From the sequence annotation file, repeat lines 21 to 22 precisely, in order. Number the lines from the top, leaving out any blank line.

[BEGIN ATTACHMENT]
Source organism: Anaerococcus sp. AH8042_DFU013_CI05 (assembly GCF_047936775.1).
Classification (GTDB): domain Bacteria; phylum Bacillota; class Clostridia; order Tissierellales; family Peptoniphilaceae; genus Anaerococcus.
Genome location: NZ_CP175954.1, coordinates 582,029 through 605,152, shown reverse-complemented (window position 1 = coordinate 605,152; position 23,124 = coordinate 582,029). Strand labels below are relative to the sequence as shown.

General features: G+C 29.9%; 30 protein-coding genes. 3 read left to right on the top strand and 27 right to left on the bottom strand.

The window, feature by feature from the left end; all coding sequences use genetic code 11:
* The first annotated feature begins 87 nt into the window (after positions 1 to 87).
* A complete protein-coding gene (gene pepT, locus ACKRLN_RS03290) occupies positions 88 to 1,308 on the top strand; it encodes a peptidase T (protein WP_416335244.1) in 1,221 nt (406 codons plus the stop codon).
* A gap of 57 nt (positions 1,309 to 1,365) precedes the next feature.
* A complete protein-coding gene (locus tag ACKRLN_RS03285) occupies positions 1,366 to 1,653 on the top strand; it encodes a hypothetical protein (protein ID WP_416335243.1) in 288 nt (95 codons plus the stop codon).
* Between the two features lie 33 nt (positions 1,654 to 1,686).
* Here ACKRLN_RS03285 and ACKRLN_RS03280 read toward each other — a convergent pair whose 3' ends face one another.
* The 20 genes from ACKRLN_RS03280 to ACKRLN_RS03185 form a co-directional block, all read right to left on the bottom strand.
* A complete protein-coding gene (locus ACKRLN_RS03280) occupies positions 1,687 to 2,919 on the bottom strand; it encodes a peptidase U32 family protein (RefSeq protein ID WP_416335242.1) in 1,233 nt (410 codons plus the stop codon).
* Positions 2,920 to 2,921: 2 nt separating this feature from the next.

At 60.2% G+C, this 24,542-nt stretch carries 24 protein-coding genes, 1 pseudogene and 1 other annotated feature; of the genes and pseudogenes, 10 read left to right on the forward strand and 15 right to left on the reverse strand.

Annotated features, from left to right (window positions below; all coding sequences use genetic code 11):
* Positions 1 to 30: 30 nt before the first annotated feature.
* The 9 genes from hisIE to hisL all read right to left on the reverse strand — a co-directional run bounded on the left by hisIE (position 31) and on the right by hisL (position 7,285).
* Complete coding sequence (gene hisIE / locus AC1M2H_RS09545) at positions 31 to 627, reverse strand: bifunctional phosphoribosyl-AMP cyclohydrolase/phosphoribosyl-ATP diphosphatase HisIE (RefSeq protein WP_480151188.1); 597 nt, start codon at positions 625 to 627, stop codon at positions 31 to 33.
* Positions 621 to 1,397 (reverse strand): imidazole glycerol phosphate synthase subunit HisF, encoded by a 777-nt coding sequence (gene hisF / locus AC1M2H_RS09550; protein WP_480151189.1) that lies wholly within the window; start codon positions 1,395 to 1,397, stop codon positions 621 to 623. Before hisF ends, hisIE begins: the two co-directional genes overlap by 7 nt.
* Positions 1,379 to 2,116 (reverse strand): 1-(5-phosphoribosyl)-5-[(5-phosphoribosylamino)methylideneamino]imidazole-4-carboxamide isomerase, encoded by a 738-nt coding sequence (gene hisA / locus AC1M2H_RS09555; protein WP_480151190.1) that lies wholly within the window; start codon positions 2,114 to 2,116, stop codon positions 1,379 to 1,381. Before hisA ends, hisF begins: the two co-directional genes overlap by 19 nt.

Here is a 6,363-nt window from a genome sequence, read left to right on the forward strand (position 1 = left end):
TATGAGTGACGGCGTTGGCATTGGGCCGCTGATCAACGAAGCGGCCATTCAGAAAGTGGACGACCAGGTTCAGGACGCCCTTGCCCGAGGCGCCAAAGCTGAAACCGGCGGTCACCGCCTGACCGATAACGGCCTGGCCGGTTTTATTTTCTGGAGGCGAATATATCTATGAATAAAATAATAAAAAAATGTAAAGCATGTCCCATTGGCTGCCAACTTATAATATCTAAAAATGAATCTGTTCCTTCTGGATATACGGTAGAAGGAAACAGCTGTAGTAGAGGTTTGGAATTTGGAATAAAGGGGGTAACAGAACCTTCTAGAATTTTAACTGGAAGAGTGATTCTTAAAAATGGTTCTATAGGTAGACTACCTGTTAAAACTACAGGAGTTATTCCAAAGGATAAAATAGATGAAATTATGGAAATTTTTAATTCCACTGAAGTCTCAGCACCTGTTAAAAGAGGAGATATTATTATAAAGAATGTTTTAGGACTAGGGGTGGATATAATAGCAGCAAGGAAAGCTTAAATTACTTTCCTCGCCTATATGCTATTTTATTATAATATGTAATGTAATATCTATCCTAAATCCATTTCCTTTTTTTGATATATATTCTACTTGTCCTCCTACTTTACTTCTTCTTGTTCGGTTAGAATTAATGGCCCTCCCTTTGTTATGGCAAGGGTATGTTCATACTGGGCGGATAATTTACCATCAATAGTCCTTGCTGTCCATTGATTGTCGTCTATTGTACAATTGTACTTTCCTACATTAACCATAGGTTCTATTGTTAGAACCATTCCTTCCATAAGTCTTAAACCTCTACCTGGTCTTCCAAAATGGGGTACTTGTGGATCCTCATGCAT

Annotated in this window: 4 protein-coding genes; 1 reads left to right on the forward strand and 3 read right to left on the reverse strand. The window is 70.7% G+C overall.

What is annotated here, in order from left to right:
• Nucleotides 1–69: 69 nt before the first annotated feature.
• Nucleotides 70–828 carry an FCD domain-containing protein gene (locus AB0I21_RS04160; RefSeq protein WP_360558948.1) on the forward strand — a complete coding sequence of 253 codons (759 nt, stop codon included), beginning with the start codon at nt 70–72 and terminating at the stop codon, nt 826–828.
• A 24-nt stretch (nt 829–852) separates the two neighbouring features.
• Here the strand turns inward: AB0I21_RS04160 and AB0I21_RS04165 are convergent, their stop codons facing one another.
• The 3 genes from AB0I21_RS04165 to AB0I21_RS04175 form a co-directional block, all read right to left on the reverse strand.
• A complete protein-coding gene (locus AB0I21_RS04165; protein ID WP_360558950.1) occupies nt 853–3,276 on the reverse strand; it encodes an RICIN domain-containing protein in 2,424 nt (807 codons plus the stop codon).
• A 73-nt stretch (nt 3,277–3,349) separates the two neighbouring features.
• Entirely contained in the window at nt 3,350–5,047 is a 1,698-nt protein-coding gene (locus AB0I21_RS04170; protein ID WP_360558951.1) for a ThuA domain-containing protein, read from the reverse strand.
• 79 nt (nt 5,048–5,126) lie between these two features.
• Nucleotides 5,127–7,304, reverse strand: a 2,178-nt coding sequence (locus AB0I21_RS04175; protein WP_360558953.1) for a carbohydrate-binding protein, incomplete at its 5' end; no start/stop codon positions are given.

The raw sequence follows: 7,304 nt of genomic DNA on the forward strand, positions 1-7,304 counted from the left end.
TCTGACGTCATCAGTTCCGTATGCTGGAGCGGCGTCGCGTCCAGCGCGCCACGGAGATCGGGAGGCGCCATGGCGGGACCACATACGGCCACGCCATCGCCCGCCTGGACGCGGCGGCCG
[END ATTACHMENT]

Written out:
* Positions 1,379 to 2,116 (reverse strand): 1-(5-phosphoribosyl)-5-[(5-phosphoribosylamino)methylideneamino]imidazole-4-carboxamide isomerase, encoded by a 738-nt coding sequence (gene hisA / locus AC1M2H_RS09555; protein WP_480151190.1) that lies wholly within the window; start codon positions 2,114 to 2,116, stop codon positions 1,379 to 1,381. Before hisA ends, hisF begins: the two co-directional genes overlap by 19 nt.

Here is a 6,363-nt window from a genome sequence, read left to right on the forward strand (position 1 = left end):